The geothermal energy potential from Cornwall’s heat-producing granite is promising, says the University of Exeter. Scientists will examine granite from Cornwall as part of a £1.8m project. The project aims to increase the UK’s use of geothermal energy.
Geothermal energy involves capturing the Earth’s internal heat to generate electricity. The term also includes using the Earth’s inner heat to heat homes and other buildings directly.
The NERC (Natual Environment Research Council) is funding the £1.8 million research project, called ‘Geothermal Power Generated from UK Granites (GWatt).’ Partners include Heriot-Watt University, the British Geological Survey, Geothermal Engineering Limited, the Computer Modelling Group, GeoScience Ltd, and the Cornwall and Isles of Scilly Local Enterprise Partnership.
Geothermal energy potential to power 3000 homes
Drilling began in Cornwall at the £18m United Downs project near Redruth in late 2018. Engineers are hoping that there will be enough geothermal energy there to power 3000 homes.
Scientists from Exeter’s Camborne School of Mines will participate in a new project. They hope it will give South West England the knowledge it requires to harness the heat beneath its surface. In other words, to harness geothermal energy.
Geothermal energy is a priority area of research for the British Geological Survey (BGS) and NERC. It forms part of their quest to decarbonise the energy system.
Geothermal energy potential – comment by Dr. Robin Shail
Dr Robin Shail, a Senior Lecturer in Geology and Undergraduate Admissions Tutor at the Camborne School of Mines (CSM), said:
“One of the aspects that the CSM team will be addressing is how the geological history of fault systems across south west England has influenced their ability to allow the flow of geothermal fluids at depth.”
“Together with colleagues, Chris Yeomans and Dr Matt Eyre, we’ll be mapping some of the larger fault systems, where they pass through the predicted hotter parts of the granites, in order to identify some of the potentially prospective areas for future deep geothermal.”
“It’s exciting to be involved in such an exciting and important project and allows us to build on the recent research we’ve undertaken on granites and fault systems throughout the region.”
Geothermal energy is carbon-free
Geochemist Dr. Chris Rochelle, GWatt Project Leader, said:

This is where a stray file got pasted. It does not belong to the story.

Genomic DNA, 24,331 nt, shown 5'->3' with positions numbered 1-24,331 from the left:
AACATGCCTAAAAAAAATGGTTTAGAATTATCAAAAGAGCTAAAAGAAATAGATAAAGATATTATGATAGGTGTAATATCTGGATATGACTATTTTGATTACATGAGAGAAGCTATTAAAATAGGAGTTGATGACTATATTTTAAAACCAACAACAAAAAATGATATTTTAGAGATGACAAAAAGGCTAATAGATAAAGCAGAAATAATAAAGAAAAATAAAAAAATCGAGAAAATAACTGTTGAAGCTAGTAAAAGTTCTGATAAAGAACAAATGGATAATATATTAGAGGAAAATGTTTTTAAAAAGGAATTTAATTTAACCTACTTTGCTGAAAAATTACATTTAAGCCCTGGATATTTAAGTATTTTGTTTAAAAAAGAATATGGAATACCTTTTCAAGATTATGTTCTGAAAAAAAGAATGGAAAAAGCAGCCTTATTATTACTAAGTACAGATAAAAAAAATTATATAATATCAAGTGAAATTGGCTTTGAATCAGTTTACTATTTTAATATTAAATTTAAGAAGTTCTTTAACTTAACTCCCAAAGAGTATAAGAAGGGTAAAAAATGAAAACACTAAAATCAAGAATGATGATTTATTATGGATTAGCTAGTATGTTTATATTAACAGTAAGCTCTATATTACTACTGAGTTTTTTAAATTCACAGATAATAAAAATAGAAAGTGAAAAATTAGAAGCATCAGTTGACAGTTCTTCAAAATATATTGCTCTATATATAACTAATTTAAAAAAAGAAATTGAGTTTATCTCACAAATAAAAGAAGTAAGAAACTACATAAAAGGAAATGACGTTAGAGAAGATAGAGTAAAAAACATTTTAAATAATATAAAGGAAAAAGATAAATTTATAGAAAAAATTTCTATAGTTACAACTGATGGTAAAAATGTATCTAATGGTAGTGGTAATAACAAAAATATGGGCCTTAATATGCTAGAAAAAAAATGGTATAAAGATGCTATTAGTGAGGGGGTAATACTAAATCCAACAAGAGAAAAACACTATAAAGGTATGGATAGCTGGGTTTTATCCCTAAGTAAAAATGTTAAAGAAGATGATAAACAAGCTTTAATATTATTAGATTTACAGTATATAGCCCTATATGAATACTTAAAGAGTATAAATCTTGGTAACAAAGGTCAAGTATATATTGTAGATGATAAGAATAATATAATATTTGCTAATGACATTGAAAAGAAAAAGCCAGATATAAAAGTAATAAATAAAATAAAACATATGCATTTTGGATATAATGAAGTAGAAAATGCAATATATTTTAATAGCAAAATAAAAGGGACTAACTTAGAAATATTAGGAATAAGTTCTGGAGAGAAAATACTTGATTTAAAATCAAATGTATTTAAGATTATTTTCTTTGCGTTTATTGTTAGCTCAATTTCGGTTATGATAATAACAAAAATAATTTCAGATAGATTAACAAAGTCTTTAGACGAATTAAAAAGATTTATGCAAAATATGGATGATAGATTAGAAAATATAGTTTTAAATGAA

“Geothermally-generated electricity is a carbon-free, renewable source that is available all the time, unlike wind and solar. Knowledge gained from GWatt could help switch on investment in this abundant source of renewable energy by reducing uncertainty around the geology, and demonstrating to investors that these systems are worth funding.”
“The granites of South West England have the highest subsurface heat flow of any rocks in the UK, which leads to the highest temperatures at depth. We will be working with the United Downs Deep Geothermal Power (UDDGP) project in Cornwall, which will give us access to unique sets of new data from depths of up to 4.5 km.”
“We will be carrying out innovative tests and analyses that will prove the potential for geothermal not just on that site, but across other granites in SW England and the wider UK.”
SW England has significant geothermal energy potential
UDDPG (United Downs Deep Geothermal Power) Project Manager, Peter Ledingham, said:
“It has been known for decades that the heat-producing granites of SW England represent a significant untapped geothermal resource. The wells drilled at UDDGP will be almost twice as deep as any drilled in Cornwall before and will test the concept of developing geothermal systems within a natural fault structure.”
“The success of this, and future, projects will depend on understanding the mechanical, hydraulic and geochemical characteristics of the target structures and work carried out under the GWatt programme should contribute significantly to that understanding.”
Video – Renewable Energy
Geothermal energy is renewable energy. Renewable energy is energy whose source never runs out, it is everlasting (on a human timescale).